When it comes to running an event, be it a charity ball or a product launch party, you might be under the illusion that your event will sell itself.
In reality, while it would be great, that is just not going to happen. Planning your event is one thing. Marketing and Promoting it is another. It’s a project all of its own to get those bums on seats.
Our lives are getting busier and busier. We are working longer hours, our minds are congested with more technology feeds than there are hours in the day and getting around to doing things doesn’t just happen. And that’s why sometimes a Wednesday night in front of The Bachelorette is more appealing than your event – however spectacular you wish it’s going to be.
Generally speaking, inviting people to your event simply isn’t enough. Even if people RSVP that they’re coming – or buy tickets directly – you’re always going to have some last-minute drop-outs. It’s the story of an event planner’s life.
Strategically, the touch points you need to hone in on, are getting people to hear about your event, generating a desire to attend, and then guaranteeing attendance.
It is similar to a customer’s buying journey. You need someone to believe that exchanging an evening or day of their time to attend your event is worth it.
The rise of social media and digital content has widened the scope of event marketing. There’s a much larger arena in which to compete nowadays and so many more opportunities to engage with your audience.
So let’s look at what we need to consider when marketing your event, and the tools you can use to generate a buzz:
What experience are you providing?
Consider the type of ‘content’ your event will involve and use this in your marketing efforts. If you are running a fitness event, consider posting teaser workouts and fitness motivational posts, or striking up partnerships or endorsements from health brands to entice your audience.
Communicate the experience that the event will provide and show evidence of this in the lead-up.
Some event campaigns may benefit from a microsite or splash page. You can use this space to data farm, to monitor interest and to post important information that will improve your service journey.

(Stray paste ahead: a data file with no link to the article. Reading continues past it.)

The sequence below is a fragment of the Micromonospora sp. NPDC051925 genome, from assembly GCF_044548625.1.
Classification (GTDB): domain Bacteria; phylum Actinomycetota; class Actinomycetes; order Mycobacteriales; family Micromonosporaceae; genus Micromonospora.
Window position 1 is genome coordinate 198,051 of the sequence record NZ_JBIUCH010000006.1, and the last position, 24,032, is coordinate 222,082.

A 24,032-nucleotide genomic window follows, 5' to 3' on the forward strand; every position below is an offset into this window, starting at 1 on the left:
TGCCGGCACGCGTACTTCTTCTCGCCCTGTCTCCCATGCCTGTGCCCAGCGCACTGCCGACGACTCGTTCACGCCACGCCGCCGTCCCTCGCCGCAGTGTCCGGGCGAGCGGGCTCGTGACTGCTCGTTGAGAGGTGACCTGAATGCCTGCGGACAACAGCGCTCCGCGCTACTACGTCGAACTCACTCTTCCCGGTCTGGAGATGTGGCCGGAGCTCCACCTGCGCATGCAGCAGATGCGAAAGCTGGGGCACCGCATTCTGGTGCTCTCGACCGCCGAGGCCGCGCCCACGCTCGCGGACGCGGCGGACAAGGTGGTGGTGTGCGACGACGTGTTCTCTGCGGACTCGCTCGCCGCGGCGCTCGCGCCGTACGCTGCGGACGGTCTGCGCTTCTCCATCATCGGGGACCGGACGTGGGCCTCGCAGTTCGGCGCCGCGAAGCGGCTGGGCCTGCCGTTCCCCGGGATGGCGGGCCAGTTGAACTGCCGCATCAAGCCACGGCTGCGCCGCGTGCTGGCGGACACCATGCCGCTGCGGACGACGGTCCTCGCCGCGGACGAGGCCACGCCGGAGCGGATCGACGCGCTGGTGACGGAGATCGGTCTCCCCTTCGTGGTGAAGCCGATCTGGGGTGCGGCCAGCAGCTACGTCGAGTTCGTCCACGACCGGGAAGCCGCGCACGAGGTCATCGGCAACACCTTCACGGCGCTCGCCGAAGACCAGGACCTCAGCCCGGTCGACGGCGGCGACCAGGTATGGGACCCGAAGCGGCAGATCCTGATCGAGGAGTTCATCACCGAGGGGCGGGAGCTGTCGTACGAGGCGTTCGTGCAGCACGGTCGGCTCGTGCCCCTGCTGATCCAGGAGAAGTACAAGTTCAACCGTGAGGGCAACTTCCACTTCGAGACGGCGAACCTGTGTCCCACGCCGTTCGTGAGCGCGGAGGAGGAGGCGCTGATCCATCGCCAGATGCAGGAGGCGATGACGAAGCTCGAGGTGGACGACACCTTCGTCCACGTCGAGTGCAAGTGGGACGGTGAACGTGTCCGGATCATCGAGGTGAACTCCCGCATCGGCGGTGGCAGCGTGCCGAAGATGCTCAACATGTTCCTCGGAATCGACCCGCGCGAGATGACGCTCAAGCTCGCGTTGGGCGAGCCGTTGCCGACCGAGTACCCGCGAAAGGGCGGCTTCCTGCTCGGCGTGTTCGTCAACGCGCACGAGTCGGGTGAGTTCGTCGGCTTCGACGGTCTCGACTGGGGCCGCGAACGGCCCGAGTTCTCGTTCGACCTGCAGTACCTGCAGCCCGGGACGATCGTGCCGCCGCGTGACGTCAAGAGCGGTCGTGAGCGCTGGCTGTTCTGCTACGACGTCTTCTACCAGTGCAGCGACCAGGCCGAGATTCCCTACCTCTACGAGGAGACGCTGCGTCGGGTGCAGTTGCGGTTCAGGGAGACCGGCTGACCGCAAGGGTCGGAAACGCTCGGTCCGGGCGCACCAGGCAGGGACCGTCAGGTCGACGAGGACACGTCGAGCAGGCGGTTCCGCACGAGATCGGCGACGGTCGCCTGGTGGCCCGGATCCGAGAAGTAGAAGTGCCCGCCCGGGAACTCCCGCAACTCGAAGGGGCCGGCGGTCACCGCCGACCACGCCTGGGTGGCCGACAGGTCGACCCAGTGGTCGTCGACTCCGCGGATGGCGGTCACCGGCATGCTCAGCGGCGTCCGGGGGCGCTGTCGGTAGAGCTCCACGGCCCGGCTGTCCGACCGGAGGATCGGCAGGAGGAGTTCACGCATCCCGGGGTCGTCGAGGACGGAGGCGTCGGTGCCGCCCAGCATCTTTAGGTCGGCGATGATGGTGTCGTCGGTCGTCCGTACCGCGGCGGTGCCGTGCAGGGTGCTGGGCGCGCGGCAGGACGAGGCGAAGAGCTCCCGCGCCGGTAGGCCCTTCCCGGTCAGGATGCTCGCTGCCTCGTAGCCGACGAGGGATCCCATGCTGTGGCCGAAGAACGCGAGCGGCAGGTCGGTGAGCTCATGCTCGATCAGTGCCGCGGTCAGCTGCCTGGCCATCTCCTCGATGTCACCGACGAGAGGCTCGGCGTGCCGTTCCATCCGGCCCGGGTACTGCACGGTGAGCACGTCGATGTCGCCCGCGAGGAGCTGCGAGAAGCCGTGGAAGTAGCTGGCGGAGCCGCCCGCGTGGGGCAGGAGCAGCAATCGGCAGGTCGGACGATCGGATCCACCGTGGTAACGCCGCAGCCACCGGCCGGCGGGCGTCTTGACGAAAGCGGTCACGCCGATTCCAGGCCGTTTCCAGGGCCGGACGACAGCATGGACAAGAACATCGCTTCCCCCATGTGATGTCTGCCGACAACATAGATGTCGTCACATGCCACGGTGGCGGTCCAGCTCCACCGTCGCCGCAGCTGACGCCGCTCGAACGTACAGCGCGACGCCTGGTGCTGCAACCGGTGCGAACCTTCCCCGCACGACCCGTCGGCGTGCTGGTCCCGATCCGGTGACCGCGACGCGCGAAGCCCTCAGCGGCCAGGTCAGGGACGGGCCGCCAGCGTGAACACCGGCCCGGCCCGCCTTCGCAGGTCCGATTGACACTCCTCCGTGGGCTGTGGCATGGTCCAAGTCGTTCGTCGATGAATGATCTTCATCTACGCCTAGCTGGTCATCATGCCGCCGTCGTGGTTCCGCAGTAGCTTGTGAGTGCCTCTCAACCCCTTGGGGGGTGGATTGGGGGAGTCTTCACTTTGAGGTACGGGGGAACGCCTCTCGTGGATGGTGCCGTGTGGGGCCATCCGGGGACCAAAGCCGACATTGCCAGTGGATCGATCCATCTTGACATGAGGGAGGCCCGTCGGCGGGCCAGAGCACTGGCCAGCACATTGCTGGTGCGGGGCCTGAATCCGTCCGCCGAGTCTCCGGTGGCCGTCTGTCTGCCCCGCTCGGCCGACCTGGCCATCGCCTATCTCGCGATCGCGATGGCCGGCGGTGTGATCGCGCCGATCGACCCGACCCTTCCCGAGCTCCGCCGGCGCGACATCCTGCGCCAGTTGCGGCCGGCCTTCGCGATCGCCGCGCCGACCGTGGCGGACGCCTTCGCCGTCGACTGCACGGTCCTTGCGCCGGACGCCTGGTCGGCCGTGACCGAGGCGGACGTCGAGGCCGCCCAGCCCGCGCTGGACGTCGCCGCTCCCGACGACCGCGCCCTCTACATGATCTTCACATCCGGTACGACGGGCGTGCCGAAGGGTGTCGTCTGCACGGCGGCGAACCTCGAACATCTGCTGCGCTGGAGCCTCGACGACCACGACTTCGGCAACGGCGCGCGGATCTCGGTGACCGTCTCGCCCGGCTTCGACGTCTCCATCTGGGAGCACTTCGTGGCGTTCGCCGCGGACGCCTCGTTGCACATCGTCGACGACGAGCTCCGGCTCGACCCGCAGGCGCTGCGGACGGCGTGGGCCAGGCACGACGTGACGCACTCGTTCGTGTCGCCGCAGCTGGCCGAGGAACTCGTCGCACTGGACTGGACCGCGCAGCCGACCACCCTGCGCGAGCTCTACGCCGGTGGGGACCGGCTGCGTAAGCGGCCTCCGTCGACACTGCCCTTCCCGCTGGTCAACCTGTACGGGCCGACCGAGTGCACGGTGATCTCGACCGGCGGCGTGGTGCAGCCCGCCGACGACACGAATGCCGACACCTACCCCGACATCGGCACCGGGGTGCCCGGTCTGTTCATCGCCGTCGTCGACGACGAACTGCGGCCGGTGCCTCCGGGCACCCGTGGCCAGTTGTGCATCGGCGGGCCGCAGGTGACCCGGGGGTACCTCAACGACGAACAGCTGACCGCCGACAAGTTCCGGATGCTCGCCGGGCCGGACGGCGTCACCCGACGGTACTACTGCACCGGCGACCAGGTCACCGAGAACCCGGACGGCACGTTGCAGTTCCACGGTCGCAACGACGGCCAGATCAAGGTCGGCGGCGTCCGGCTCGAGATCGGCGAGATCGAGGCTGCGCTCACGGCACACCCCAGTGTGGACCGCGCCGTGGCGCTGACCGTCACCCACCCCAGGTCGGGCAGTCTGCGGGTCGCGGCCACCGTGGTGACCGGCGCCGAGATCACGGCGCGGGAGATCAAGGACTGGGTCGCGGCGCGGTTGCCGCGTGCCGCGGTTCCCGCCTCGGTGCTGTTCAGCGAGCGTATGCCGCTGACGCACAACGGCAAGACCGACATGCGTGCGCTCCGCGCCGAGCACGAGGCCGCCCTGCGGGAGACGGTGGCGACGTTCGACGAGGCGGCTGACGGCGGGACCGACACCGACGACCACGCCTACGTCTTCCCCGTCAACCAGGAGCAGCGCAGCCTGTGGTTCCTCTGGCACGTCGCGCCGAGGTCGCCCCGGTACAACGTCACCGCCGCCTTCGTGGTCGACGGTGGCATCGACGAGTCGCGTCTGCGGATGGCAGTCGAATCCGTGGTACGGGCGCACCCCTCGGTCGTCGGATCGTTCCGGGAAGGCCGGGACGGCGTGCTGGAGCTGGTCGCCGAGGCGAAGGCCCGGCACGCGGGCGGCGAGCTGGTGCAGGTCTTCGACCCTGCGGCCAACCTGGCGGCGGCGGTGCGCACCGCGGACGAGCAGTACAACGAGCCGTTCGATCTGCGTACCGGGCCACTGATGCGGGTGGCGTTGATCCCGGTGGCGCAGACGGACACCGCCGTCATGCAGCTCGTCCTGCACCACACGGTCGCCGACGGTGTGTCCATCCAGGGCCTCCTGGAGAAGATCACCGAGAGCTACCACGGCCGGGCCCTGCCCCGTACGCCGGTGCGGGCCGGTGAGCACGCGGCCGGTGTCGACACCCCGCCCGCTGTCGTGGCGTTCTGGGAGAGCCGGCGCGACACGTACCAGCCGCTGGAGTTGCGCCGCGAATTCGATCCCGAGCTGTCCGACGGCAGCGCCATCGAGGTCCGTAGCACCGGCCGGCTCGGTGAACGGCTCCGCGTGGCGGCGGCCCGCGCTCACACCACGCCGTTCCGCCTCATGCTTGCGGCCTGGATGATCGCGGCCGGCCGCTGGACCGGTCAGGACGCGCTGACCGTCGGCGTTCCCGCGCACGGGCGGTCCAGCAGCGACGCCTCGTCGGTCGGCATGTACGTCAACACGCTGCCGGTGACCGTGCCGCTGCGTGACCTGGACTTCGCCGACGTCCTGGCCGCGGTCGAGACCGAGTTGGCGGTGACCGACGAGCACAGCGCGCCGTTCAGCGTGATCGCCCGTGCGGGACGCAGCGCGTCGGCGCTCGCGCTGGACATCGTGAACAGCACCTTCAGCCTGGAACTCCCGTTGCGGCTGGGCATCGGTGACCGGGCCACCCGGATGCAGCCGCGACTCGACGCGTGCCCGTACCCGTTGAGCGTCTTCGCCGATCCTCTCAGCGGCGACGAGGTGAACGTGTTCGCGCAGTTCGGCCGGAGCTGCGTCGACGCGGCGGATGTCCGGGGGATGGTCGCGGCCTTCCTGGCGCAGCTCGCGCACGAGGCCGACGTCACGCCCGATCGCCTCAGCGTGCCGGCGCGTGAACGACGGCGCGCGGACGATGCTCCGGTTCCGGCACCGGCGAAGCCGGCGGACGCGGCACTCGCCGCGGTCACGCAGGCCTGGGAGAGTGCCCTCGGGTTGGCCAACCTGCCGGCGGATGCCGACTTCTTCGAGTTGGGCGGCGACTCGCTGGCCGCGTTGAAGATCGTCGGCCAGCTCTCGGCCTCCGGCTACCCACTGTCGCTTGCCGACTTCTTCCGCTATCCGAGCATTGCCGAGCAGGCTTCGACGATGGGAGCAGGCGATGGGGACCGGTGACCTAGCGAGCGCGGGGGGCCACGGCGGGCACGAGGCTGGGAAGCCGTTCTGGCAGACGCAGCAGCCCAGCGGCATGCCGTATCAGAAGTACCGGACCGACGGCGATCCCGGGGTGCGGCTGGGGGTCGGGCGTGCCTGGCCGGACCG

Utilise and grow your database by sending updates by email and create follow-up content to keep people engaged post-event.
Where are your audience?
Your marketing efforts are worthless if your target audience cannot see them.
If you’re focusing on the younger market, think social media, viral video content and explore ‘it’ channels like Snapchat and Instagram.
Social media is the new age word-of-mouth, and starting conversations with your target market directly can begin to generate the exposure your event needs.
For example, if you’re running a business networking event or seminar series, take advantage of networks where your target market ‘hang out,’ like Business Business Business.
Hearing about an event from somewhere they know and trust can be the difference between clicking ‘attend’ or opting for a night on the couch.
Who do you want there?
Take time to think about who your target guest would be, or the type of person your audience could relate to.
Influencer marketing is emerging as one of the newest and most effective ways to generate widespread awareness and interest around events and products.
Thinking back to the fitness event example, commissioning fitness influencers like bloggers, vloggers and social media personalities can be incredibly worthwhile. Making a name for your event by utilising the loyal networks held by influencers can be more achievable than you think.
If you plan events regularly, monitor your campaigns and learn from what works and what does not. It can help you develop a model for future events and save time.
Most importantly, do not neglect your event marketing. Ensure you have enough time in the lead up to the event to focus fully on your promotional tools, to avoid wasted opportunities.
[ctt template=”10″ link=”40uO1″ via=”yes” ]You have built it; it is now time to get them to come.[/ctt]